The questions for this week’s Booking Through Thursday are:
- Just out of curiosity, as we enter into Passover and Easter season . . . have you ever read the Bible? Just the odd chapter or Psalm? The whole thing? (Or, almost the whole thing? It’s some heavy reading, of course, and those “begats” get kind of tedious.)
- If so, was it from religious motivation or from a literary perspective? Stuck with nothing else to read in a hotel room the Gideon’s have visited? Any combination?
- If not, why not? Against your religious principles? Too boring? Just not interested? Something you’re planning on taking care of when you get marooned on a desert island?
- And while we’re on the subject . . . what about the other great religious works out there? Are they more to your liking?
1. Yes, I have read the whole thing, several times. When I first became a Christian as a teen-ager, the pastor of the church I was in at the time encouraged his congregation to read the Bible through in a year. I don’t try to get it in in a year any more — I’m not quite sure how long it takes me, but I want to feel free to stop and ponder things along the way — but I think reading the Bible is the best way to get grounded spiritually and to grow. Romans 10: 17 says, “So then faith cometh by hearing and hearing by the Word of God.”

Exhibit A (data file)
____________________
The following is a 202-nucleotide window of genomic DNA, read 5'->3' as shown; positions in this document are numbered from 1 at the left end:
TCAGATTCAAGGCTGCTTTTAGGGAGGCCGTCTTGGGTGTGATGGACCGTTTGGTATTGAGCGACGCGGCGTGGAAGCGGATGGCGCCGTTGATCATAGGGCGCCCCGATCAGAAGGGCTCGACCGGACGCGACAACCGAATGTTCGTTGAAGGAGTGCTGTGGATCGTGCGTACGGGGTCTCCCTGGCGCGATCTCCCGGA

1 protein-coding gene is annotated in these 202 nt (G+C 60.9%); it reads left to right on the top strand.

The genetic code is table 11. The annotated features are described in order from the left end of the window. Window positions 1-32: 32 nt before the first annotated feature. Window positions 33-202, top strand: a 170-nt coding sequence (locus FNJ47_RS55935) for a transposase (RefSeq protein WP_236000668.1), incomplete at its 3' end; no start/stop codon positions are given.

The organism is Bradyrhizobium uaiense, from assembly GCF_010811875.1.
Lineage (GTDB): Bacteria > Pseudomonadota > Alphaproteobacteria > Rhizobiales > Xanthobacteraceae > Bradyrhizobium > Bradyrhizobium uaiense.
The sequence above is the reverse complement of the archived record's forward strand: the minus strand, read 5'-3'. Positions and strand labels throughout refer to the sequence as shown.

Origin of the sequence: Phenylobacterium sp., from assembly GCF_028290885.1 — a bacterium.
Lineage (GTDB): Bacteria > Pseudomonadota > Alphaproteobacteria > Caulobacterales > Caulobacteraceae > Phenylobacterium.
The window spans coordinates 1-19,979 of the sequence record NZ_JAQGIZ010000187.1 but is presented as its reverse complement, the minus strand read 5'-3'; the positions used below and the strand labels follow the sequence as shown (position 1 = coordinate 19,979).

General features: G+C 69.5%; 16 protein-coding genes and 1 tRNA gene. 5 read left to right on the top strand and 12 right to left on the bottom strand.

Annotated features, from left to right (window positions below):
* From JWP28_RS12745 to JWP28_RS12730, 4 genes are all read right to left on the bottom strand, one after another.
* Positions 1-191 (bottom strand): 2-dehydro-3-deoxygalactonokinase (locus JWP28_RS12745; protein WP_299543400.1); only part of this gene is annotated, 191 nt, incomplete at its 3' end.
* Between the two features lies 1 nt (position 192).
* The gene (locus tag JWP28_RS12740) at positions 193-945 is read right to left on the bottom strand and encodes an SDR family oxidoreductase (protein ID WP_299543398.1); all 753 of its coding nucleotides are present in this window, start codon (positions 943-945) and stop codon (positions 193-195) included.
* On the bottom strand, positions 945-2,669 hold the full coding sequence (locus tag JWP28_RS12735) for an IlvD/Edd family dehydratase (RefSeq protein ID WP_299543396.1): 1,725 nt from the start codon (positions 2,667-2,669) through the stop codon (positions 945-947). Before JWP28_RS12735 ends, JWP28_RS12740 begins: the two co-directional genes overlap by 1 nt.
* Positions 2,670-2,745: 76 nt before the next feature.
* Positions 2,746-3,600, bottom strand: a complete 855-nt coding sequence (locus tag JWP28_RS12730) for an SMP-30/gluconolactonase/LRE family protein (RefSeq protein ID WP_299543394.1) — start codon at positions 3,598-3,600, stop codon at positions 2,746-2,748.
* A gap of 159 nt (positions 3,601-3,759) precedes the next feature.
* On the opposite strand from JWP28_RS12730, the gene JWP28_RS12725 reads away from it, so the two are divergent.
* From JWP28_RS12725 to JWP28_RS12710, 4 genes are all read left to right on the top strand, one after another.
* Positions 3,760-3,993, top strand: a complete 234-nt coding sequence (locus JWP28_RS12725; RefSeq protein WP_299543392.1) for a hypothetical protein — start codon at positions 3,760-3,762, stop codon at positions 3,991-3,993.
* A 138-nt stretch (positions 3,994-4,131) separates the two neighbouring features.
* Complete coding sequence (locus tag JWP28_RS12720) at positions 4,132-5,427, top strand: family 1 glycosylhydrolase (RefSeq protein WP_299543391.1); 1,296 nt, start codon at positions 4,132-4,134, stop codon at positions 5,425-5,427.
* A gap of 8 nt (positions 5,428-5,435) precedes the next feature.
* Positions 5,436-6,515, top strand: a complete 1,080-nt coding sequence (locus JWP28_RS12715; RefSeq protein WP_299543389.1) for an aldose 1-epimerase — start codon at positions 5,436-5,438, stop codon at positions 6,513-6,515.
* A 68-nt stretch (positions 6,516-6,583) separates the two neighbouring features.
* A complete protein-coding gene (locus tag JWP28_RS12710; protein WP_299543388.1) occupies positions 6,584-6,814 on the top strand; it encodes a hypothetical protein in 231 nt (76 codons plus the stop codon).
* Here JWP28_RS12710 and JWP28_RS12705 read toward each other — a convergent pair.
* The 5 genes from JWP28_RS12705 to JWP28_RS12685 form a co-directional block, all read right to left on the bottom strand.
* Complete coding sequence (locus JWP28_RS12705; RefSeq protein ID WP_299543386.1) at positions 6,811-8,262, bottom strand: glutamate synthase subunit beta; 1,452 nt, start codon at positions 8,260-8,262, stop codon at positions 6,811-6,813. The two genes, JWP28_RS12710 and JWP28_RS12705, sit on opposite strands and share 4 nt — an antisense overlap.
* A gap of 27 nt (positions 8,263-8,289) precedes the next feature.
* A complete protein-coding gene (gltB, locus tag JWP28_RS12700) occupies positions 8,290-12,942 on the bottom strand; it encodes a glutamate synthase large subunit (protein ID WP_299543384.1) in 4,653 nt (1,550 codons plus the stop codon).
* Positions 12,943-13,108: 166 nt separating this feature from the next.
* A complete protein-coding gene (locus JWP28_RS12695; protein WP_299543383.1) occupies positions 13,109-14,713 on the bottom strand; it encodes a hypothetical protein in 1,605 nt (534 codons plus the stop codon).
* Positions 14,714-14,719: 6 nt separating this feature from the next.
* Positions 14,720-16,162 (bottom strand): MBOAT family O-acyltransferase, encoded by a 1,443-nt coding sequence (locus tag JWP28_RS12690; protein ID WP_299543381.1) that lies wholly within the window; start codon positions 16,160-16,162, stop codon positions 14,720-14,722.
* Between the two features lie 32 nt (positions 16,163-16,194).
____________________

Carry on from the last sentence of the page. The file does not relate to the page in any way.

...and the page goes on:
2. My motivation was to learn more about God, His character and works, the way of salvation, and what He expects of me. God speaks to us today through His Word — reading it and hearing it taught and applying it are the only ways to really get to know Him. But I do believe it is the highest and best of literary works as well.
3. Different times I have gone through where I haven’t read it have been mainly due to distraction and business. But when I don’t read it, even for a day, I feel out of kilter, and I can’t go too long without reading it without feeling the loss. It keeps me on track.
4. No, I’ve had no desire to.
Edited: When I first answered the last question, I was thinking of “sacred texts” of other religions, and so the answer would be no. But I saw some participants included any general religious works. In that case, I’ve read many: multitudes of Christian biographies and Christian fiction, some of Spurgeon and David Martin Lloyd-Jones and C. S. Lewis and others.